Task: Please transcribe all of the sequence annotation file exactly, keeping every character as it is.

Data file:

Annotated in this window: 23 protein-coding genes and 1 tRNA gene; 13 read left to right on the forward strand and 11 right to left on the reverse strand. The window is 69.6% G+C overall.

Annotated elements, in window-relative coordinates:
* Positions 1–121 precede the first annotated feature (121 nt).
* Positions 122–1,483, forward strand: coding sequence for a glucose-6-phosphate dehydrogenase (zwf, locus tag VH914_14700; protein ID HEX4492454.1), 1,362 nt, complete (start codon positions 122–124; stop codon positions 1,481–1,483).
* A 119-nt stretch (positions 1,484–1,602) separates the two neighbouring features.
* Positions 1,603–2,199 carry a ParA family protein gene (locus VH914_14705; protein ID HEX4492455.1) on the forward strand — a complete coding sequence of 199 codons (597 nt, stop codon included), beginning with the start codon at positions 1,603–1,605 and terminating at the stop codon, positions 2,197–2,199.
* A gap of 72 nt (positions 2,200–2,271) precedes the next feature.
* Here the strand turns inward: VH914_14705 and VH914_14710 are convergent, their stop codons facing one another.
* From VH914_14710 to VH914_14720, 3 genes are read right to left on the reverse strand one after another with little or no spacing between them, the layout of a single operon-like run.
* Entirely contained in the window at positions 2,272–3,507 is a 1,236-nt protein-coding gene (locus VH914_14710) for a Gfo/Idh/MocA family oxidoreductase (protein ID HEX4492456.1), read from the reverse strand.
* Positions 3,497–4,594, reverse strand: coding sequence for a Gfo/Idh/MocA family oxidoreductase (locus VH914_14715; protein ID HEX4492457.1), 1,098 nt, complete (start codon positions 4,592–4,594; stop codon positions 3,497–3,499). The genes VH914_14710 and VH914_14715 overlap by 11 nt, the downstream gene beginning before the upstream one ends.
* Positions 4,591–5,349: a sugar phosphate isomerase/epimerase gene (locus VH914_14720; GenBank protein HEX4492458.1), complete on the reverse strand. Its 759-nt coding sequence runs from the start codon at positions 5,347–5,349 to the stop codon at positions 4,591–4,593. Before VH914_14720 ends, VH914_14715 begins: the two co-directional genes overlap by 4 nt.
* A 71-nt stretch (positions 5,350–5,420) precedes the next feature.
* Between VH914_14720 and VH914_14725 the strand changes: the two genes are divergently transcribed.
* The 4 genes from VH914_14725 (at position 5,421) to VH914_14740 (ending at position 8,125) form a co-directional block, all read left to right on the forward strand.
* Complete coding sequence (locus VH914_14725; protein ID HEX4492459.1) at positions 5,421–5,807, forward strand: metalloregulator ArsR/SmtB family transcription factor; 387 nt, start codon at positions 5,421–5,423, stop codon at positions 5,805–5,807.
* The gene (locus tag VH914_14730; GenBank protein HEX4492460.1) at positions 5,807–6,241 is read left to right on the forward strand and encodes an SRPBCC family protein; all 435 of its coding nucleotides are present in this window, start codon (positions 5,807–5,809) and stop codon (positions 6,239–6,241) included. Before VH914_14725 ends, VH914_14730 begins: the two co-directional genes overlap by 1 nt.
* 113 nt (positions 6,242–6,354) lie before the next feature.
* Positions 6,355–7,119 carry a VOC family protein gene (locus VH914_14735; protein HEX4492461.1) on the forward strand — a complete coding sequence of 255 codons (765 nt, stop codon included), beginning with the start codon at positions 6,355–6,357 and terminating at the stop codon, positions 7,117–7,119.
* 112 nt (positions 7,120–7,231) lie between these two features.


Annotated in this window: 23 protein-coding genes and 1 tRNA gene; 13 read left to right on the forward strand and 11 right to left on the reverse strand. The window is 69.6% G+C overall.

Annotated elements, in window-relative coordinates:
* Positions 1–121 precede the first annotated feature (121 nt).
* Positions 122–1,483, forward strand: coding sequence for a glucose-6-phosphate dehydrogenase (zwf, locus tag VH914_14700; protein ID HEX4492454.1), 1,362 nt, complete (start codon positions 122–124; stop codon positions 1,481–1,483).
* A 119-nt stretch (positions 1,484–1,602) separates the two neighbouring features.
* Positions 1,603–2,199 carry a ParA family protein gene (locus VH914_14705; protein ID HEX4492455.1) on the forward strand — a complete coding sequence of 199 codons (597 nt, stop codon included), beginning with the start codon at positions 1,603–1,605 and terminating at the stop codon, positions 2,197–2,199.
* A gap of 72 nt (positions 2,200–2,271) precedes the next feature.
* Here the strand turns inward: VH914_14705 and VH914_14710 are convergent, their stop codons facing one another.
* From VH914_14710 to VH914_14720, 3 genes are read right to left on the reverse strand one after another with little or no spacing between them, the layout of a single operon-like run.
* Entirely contained in the window at positions 2,272–3,507 is a 1,236-nt protein-coding gene (locus VH914_14710) for a Gfo/Idh/MocA family oxidoreductase (protein ID HEX4492456.1), read from the reverse strand.
* Positions 3,497–4,594, reverse strand: coding sequence for a Gfo/Idh/MocA family oxidoreductase (locus VH914_14715; protein ID HEX4492457.1), 1,098 nt, complete (start codon positions 4,592–4,594; stop codon positions 3,497–3,499). The genes VH914_14710 and VH914_14715 overlap by 11 nt, the downstream gene beginning before the upstream one ends.
* Positions 4,591–5,349: a sugar phosphate isomerase/epimerase gene (locus VH914_14720; GenBank protein HEX4492458.1), complete on the reverse strand. Its 759-nt coding sequence runs from the start codon at positions 5,347–5,349 to the stop codon at positions 4,591–4,593. Before VH914_14720 ends, VH914_14715 begins: the two co-directional genes overlap by 4 nt.
* A 71-nt stretch (positions 5,350–5,420) precedes the next feature.
* Between VH914_14720 and VH914_14725 the strand changes: the two genes are divergently transcribed.
* The 4 genes from VH914_14725 (at position 5,421) to VH914_14740 (ending at position 8,125) form a co-directional block, all read left to right on the forward strand.
* Complete coding sequence (locus VH914_14725; protein ID HEX4492459.1) at positions 5,421–5,807, forward strand: metalloregulator ArsR/SmtB family transcription factor; 387 nt, start codon at positions 5,421–5,423, stop codon at positions 5,805–5,807.
* The gene (locus tag VH914_14730; GenBank protein HEX4492460.1) at positions 5,807–6,241 is read left to right on the forward strand and encodes an SRPBCC family protein; all 435 of its coding nucleotides are present in this window, start codon (positions 5,807–5,809) and stop codon (positions 6,239–6,241) included. Before VH914_14725 ends, VH914_14730 begins: the two co-directional genes overlap by 1 nt.
* 113 nt (positions 6,242–6,354) lie before the next feature.
* Positions 6,355–7,119 carry a VOC family protein gene (locus VH914_14735; protein HEX4492461.1) on the forward strand — a complete coding sequence of 255 codons (765 nt, stop codon included), beginning with the start codon at positions 6,355–6,357 and terminating at the stop codon, positions 7,117–7,119.
* 112 nt (positions 7,120–7,231) lie between these two features.